Now that I am retired having been many years a magistrate with a long awareness of the declining freedoms enjoyed by the ordinary citizen and a corresponding fear of the big brother state`s ever increasing encroachment on civil liberties I hope that my personal observations within these general parameters will be of interest to those with an open mind. Having been blogging with this title for many years against the rules of the Ministry of Justice my new found freedom should allow me to be less inhibited in these observations.

Comments are usually moderated. However, I do not accept any legal responsibility for the content of any comment. If any comment seems submitted just to advertise a website it will not be published.

Friday, 27 November 2015


It is rare for a decision in a magistrates` court to be the subject of a question to the prime minister during PMQs  but that was the case earlier this week.  Cases such as this occur daily.  

On 11/10/2015 on the topic of curfews  I posted, "The imposition of a curfew with electronic monitoring is considered as a sentence involving loss of liberty. It is described in Sentencing Guidelines to be used, “where the punishment of the offender and/or the need to safeguard the public and prevent re-offending are the most important concerns”. However there is surprisingly little “guidance” on when and to what degree it should be imposed save for the statutory limits; a maximum of 16 hours daily and for not greater than 12 months duration. For sentencers the attractions of such a disposal are that it can be imposed without a pre sentence report or without an offender being legally represented and more significantly it can therefore be imposed immediately after a guilty plea or found guilty after trial. In the terms of CJSSS it is Criminal Justice Simple, Speedy and Summary.

Before such an imposition a court will always consider an offender`s lifestyle eg family obligations, employment requirements, type of residence and any other considerations brought to its attention including perhaps travel arrangements previously made and/or paid for insofar as their possibly having a bearing on the proposed terms. It is a matter of judgement of the court on the weight put upon any objections made. In our current position it is rare indeed for my colleagues and me to be allowed to use our judgement so proscribed are many decisions.

Similar judgements have to be made when an application is made in court for curfew conditions to be altered. I`m sure that most J.P.s have heard , as I have, many tales based on the old adage, “I need to go to a funeral. My grandma has died in Ireland, Poland, Lithuania….etc etc” or anywhere far enough away to require some days and nights away from the registered address. Holidays, pre and post booked, are another reason often cited to alter the curfew. And of course those imposed before and including Christmas and new year will bring pleas of once in a lifetime family re-unions etc.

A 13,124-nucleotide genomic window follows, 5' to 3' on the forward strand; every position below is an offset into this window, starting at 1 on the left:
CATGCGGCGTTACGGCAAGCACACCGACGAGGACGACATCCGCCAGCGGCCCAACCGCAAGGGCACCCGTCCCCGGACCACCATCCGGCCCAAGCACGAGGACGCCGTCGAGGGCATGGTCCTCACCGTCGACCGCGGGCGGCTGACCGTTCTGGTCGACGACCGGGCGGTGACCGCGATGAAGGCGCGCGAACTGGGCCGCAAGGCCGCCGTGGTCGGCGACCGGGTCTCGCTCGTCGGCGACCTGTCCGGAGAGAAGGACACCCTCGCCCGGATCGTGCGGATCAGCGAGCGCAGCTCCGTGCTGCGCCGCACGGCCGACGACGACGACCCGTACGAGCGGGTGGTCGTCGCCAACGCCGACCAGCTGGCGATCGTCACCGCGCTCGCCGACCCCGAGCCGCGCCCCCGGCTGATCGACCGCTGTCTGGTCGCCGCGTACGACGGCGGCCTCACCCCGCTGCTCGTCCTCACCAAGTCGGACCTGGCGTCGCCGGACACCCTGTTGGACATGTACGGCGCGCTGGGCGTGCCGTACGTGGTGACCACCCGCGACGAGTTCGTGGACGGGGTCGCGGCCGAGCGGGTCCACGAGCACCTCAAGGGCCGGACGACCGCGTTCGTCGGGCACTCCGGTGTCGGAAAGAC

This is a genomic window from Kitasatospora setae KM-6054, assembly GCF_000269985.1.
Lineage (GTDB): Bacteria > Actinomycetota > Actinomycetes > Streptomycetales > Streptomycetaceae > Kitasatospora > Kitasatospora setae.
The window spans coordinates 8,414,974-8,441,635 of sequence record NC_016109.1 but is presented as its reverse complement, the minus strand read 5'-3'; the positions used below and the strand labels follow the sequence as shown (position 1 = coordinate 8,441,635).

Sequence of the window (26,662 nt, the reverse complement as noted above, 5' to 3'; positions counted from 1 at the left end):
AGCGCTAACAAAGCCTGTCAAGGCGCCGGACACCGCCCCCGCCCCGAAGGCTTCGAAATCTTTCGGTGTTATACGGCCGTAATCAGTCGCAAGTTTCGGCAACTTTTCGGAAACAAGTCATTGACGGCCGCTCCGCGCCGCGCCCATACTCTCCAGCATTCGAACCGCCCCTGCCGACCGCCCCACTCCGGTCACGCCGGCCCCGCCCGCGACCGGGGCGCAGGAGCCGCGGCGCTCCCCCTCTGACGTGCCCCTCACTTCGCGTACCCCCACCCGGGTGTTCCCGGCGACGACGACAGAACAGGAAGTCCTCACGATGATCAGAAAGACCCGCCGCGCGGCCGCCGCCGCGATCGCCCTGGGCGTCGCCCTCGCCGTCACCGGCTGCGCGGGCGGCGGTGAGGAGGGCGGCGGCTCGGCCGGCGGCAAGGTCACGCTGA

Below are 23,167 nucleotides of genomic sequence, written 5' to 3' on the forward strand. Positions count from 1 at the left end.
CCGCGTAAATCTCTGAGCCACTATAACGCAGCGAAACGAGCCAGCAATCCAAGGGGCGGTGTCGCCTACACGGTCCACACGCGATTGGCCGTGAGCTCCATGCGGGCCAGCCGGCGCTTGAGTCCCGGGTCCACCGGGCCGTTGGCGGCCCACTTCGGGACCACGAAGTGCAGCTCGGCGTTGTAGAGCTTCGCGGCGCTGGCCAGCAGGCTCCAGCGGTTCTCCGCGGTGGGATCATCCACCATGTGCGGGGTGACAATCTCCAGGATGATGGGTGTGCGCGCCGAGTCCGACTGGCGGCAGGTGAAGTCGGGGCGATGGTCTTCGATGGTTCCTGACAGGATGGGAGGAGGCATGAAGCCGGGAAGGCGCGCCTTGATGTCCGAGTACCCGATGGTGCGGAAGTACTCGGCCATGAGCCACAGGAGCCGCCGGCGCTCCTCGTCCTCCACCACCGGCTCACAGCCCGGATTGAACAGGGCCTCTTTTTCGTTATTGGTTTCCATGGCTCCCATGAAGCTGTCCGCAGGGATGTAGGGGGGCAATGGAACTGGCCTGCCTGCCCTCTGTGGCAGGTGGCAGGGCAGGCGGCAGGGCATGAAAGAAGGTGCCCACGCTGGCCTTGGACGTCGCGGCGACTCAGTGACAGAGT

"  On 5/11/2015 I followed up on the topic of varying a curfew.

This type of decision often leaves an open goal for lazy reporters and sub editors to score easy headlines and in this case  for an MP to have thirty seconds on PMQs.  But there is an underlying concern that benches are too easily swayed by smooth talking lawyers.  There is no "loophole" in the law.  To remove the option of a variation in a curfew is akin to removing a right of appeal against sentence. The problem as is often the case in such matters is the application of such a right and the ability of J.P.s to deal logically and with dispassion on all that comes before them. 


  1. I think your view of curfew is a little too simplistic - it is not something that can sentenced immediately after a guilty plea or trial, as you suggest, as a Curfew is a Community Order requirement, and Probation then needs time to determine whether or not the curfew premises are suitable (eg does the householder give permission?) before the order can be made. That can sometimes take several days, unless the offender is already known to Probation and his/her circumstances and lifestyle are known.

    1. I have to disagree. A curfew order can be made iimmediately after conviction and without reference to Probation. In my previous experience the court requested a police officer to determine that the address exists and appears suitable, the order is made and the defendant is warned to be at the address in plenty of time for the contractor to fit the tag. All sown up within an hour or two!

    2. Mr Jake Berry MP evidently thinks that the Prime Minister can issue guidance to magistrates!!

      We don't have all of the facts and we haven't heard the representation made to the bench, but I have to say that if the report is taken at face value then it does seem a strange decision. If there is no more to the story than what we read then I wouldn't have a second's hesitation in throwing out the application.

  2. It is right not to comment on the decision without knowing the facts, but one wonders if the effect of his offending was known to the bench dealing with the app application. The CPS is in such disarray these days.